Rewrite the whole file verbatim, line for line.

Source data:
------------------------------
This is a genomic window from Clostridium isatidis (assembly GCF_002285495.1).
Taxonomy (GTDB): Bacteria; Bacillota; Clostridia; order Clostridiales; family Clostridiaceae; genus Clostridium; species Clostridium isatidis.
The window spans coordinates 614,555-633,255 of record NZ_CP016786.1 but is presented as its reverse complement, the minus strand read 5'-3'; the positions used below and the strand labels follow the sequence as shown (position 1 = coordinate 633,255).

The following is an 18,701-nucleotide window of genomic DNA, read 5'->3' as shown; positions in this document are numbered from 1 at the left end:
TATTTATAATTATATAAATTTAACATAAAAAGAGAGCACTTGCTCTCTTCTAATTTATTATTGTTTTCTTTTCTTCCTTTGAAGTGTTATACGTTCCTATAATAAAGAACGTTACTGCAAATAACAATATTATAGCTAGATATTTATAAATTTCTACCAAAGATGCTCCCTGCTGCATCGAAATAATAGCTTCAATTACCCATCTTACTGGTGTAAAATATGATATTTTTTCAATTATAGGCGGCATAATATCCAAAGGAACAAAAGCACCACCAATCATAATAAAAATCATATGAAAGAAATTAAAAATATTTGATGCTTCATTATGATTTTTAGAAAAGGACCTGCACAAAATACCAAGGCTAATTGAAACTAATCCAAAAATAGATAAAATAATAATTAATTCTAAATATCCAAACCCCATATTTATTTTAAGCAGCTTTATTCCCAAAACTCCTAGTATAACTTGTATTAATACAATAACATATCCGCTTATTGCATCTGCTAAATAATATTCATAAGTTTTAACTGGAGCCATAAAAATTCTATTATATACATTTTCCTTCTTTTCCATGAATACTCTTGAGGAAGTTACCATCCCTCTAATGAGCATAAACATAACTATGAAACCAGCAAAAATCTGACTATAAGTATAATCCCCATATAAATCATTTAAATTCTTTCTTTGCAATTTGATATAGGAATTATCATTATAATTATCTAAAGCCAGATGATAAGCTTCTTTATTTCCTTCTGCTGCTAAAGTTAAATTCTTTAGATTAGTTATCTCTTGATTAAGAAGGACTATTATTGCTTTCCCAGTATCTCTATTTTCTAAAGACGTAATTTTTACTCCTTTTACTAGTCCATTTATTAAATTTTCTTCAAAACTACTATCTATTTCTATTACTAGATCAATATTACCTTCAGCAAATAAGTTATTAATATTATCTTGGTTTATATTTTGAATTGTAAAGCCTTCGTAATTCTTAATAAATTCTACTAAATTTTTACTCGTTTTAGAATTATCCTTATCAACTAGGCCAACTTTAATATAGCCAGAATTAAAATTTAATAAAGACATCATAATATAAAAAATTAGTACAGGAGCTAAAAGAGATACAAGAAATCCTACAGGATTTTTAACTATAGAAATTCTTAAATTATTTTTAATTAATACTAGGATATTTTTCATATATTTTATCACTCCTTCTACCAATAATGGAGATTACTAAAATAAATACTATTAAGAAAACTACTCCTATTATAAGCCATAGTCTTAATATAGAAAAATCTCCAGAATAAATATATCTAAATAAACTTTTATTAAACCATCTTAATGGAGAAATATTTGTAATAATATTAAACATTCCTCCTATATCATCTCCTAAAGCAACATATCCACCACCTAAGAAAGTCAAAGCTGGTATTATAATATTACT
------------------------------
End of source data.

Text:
This is a genomic window from Clostridium isatidis (assembly GCF_002285495.1).
Taxonomy (GTDB): Bacteria; Bacillota; Clostridia; order Clostridiales; family Clostridiaceae; genus Clostridium; species Clostridium isatidis.
The window spans coordinates 614,555-633,255 of record NZ_CP016786.1 but is presented as its reverse complement, the minus strand read 5'-3'; the positions used below and the strand labels follow the sequence as shown (position 1 = coordinate 633,255).

The following is an 18,701-nucleotide window of genomic DNA, read 5'->3' as shown; positions in this document are numbered from 1 at the left end:
TATTTATAATTATATAAATTTAACATAAAAAGAGAGCACTTGCTCTCTTCTAATTTATTATTGTTTTCTTTTCTTCCTTTGAAGTGTTATACGTTCCTATAATAAAGAACGTTACTGCAAATAACAATATTATAGCTAGATATTTATAAATTTCTACCAAAGATGCTCCCTGCTGCATCGAAATAATAGCTTCAATTACCCATCTTACTGGTGTAAAATATGATATTTTTTCAATTATAGGCGGCATAATATCCAAAGGAACAAAAGCACCACCAATCATAATAAAAATCATATGAAAGAAATTAAAAATATTTGATGCTTCATTATGATTTTTAGAAAAGGACCTGCACAAAATACCAAGGCTAATTGAAACTAATCCAAAAATAGATAAAATAATAATTAATTCTAAATATCCAAACCCCATATTTATTTTAAGCAGCTTTATTCCCAAAACTCCTAGTATAACTTGTATTAATACAATAACATATCCGCTTATTGCATCTGCTAAATAATATTCATAAGTTTTAACTGGAGCCATAAAAATTCTATTATATACATTTTCCTTCTTTTCCATGAATACTCTTGAGGAAGTTACCATCCCTCTAATGAGCATAAACATAACTATGAAACCAGCAAAAATCTGACTATAAGTATAATCCCCATATAAATCATTTAAATTCTTTCTTTGCAATTTGATATAGGAATTATCATTATAATTATCTAAAGCCAGATGATAAGCTTCTTTATTTCCTTCTGCTGCTAAAGTTAAATTCTTTAGATTAGTTATCTCTTGATTAAGAAGGACTATTATTGCTTTCCCAGTATCTCTATTTTCTAAAGACGTAATTTTTACTCCTTTTACTAGTCCATTTATTAAATTTTCTTCAAAACTACTATCTATTTCTATTACTAGATCAATATTACCTTCAGCAAATAAGTTATTAATATTATCTTGGTTTATATTTTGAATTGTAAAGCCTTCGTAATTCTTAATAAATTCTACTAAATTTTTACTCGTTTTAGAATTATCCTTATCAACTAGGCCAACTTTAATATAGCCAGAATTAAAATTTAATAAAGACATCATAATATAAAAAATTAGTACAGGAGCTAAAAGAGATACAAGAAATCCTACAGGATTTTTAACTATAGAAATTCTTAAATTATTTTTAATTAATACTAGGATATTTTTCATATATTTTATCACTCCTTCTACCAATAATGGAGATTACTAAAATAAATACTATTAAGAAAACTACTCCTATTATAAGCCATAGTCTTAATATAGAAAAATCTCCAGAATAAATATATCTAAATAAACTTTTATTAAACCATCTTAATGGAGAAATATTTGTAATAATATTAAACATTCCTCCTATATCATCTCCTAAAGCAACATATCCACCACCTAAGAAAGTCAAAGCTGGTATTATAATATTACT